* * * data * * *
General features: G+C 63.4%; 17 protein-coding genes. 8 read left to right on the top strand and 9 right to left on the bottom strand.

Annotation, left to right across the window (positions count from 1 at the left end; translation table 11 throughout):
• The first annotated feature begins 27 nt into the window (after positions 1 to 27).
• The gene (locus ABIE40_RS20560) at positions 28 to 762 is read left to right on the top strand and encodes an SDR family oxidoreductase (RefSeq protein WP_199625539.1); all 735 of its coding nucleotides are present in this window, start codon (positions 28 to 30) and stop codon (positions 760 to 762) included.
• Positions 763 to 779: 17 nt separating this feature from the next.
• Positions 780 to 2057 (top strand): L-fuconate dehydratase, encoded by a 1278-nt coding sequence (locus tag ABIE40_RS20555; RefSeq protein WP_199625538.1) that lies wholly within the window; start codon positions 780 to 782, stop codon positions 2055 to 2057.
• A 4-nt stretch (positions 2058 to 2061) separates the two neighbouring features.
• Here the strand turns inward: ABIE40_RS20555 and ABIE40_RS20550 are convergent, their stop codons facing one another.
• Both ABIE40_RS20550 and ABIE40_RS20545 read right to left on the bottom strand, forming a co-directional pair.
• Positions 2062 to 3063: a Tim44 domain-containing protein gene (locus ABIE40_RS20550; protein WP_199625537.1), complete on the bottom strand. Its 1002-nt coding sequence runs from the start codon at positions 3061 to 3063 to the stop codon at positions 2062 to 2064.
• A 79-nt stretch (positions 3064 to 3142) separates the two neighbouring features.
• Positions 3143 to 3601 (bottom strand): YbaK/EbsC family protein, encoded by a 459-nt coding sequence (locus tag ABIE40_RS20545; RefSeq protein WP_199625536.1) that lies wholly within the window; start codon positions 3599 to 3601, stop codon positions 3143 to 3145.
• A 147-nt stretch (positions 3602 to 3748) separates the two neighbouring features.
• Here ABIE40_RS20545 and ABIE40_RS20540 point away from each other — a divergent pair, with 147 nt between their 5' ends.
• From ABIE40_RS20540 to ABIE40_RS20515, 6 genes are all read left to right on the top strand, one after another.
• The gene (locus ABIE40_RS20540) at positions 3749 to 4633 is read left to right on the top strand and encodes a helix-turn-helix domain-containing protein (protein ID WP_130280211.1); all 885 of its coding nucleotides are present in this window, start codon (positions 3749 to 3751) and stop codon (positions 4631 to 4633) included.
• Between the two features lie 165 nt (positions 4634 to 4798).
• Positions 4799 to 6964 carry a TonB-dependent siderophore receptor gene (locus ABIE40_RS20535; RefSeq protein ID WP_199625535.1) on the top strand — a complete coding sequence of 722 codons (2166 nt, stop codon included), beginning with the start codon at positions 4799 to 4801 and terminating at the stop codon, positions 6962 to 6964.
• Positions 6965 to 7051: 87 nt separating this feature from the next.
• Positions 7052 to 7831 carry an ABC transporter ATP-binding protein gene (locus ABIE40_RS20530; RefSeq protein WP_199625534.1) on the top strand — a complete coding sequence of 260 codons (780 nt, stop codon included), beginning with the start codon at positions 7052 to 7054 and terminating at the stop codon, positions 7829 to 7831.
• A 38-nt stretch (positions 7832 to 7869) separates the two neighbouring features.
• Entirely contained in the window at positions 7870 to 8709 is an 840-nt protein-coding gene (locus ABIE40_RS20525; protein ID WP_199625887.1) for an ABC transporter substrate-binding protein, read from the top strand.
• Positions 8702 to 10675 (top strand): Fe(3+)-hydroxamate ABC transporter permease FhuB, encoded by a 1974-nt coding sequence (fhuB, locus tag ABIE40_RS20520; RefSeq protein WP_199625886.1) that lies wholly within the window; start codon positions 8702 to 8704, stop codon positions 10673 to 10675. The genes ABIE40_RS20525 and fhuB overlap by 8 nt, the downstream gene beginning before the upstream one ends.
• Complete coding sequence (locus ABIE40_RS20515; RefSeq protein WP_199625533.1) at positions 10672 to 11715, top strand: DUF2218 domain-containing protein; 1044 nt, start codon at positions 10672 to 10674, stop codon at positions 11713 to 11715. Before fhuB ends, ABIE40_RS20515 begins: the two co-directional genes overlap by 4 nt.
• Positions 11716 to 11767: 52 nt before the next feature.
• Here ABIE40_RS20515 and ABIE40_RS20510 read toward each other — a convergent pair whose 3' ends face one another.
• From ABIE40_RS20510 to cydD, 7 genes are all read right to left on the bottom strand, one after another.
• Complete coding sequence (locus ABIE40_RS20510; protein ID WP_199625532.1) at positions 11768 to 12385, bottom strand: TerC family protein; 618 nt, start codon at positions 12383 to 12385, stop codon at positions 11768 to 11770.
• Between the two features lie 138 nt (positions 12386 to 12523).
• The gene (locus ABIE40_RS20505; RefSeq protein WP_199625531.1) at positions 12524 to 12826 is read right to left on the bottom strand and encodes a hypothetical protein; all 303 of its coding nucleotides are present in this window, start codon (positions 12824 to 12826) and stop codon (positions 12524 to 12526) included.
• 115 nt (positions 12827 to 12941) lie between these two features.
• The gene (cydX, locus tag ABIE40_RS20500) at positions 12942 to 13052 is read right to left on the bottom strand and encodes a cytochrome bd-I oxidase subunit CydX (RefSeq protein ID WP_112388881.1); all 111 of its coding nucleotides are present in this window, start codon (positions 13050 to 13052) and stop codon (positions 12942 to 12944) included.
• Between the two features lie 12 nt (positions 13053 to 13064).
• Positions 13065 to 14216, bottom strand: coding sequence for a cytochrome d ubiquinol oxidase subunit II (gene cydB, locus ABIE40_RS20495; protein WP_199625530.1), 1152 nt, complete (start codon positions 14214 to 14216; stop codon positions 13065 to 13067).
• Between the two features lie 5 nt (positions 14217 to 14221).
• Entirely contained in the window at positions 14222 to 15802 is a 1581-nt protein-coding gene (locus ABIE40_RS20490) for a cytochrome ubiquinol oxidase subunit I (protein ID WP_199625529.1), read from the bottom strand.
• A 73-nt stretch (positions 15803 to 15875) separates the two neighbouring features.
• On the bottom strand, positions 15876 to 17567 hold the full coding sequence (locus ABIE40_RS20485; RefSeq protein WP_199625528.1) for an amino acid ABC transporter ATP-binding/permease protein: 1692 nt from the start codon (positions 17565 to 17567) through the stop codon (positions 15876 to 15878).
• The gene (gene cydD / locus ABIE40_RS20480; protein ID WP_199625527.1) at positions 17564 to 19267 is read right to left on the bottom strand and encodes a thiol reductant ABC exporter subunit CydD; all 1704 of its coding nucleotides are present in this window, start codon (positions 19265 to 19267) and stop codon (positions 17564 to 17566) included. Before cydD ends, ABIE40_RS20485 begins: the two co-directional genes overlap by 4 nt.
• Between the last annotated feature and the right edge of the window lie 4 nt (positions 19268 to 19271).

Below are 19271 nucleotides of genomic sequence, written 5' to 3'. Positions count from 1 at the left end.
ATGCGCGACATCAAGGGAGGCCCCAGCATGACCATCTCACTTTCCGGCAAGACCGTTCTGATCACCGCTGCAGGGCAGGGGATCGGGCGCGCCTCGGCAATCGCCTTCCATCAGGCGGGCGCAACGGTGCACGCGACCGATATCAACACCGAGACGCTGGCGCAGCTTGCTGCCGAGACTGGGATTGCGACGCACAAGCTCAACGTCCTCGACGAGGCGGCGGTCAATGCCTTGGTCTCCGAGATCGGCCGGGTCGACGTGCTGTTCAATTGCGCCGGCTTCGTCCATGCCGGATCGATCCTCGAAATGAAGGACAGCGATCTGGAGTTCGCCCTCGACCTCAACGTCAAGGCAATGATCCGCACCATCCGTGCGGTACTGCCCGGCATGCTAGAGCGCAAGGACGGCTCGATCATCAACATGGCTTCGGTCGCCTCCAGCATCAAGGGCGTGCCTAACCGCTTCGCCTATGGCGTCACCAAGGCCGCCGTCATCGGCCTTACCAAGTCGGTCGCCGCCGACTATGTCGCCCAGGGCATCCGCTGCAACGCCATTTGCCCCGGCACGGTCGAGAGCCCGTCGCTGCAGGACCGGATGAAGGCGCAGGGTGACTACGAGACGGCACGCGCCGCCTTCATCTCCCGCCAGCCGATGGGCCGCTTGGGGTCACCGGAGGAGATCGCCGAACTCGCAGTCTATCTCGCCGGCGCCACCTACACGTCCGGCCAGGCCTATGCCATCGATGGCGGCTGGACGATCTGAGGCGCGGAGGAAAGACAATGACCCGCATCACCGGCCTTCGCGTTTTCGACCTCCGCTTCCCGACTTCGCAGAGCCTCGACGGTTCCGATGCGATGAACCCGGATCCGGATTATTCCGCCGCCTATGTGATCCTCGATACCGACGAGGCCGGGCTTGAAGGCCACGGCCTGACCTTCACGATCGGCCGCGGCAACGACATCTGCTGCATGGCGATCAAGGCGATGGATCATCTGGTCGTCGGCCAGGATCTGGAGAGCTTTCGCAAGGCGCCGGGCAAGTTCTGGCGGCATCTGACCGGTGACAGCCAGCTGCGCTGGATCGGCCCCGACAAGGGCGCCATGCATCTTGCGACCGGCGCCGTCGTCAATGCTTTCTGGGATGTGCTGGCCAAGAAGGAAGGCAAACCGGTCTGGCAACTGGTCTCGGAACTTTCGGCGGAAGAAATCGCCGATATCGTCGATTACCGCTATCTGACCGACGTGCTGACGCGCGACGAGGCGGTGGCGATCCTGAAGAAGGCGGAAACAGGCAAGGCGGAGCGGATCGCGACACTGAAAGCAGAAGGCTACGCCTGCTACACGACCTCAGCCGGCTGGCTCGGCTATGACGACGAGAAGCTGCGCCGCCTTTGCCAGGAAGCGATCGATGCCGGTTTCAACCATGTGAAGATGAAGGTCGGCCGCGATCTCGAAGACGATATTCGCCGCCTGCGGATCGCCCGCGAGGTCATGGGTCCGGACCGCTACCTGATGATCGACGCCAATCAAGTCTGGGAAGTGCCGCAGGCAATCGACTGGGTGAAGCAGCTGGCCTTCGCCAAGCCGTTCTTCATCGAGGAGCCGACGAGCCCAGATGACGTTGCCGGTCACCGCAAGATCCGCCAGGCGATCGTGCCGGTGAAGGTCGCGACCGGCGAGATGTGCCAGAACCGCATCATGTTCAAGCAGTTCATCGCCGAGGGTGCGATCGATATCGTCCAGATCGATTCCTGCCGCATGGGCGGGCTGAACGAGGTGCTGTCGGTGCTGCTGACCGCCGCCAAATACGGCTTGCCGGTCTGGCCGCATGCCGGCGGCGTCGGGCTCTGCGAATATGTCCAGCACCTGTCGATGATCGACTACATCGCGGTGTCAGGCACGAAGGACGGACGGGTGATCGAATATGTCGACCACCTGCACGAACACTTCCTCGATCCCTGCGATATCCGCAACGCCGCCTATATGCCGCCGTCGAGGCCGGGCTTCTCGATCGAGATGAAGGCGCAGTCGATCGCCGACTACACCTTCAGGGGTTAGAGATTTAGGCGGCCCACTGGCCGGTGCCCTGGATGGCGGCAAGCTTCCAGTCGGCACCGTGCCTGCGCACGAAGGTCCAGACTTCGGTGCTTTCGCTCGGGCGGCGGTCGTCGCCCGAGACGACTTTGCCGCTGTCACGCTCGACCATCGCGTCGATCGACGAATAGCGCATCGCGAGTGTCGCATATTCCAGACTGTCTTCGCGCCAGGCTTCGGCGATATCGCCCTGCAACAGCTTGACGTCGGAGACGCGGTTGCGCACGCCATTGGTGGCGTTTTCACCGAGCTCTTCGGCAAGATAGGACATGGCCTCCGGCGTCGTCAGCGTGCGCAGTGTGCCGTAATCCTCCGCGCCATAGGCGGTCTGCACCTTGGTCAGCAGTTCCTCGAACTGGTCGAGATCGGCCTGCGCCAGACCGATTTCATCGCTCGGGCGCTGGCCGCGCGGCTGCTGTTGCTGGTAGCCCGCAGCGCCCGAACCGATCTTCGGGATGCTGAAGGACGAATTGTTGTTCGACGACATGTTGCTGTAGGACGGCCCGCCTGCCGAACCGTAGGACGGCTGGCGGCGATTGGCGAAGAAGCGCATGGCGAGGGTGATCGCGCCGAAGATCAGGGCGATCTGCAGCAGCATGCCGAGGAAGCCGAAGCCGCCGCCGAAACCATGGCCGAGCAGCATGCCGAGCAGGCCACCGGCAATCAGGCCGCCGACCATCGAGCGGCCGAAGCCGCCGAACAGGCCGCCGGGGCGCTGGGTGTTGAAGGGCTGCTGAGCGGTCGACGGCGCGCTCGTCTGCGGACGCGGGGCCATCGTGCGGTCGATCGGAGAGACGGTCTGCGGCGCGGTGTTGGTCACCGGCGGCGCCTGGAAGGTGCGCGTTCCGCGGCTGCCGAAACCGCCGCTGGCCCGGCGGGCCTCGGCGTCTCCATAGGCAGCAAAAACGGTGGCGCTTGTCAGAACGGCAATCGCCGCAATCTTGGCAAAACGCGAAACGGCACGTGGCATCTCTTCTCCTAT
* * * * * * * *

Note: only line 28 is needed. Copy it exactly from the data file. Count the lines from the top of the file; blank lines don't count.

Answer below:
• Complete coding sequence (locus ABIE40_RS20510; protein ID WP_199625532.1) at positions 11768 to 12385, bottom strand: TerC family protein; 618 nt, start codon at positions 12383 to 12385, stop codon at positions 11768 to 11770.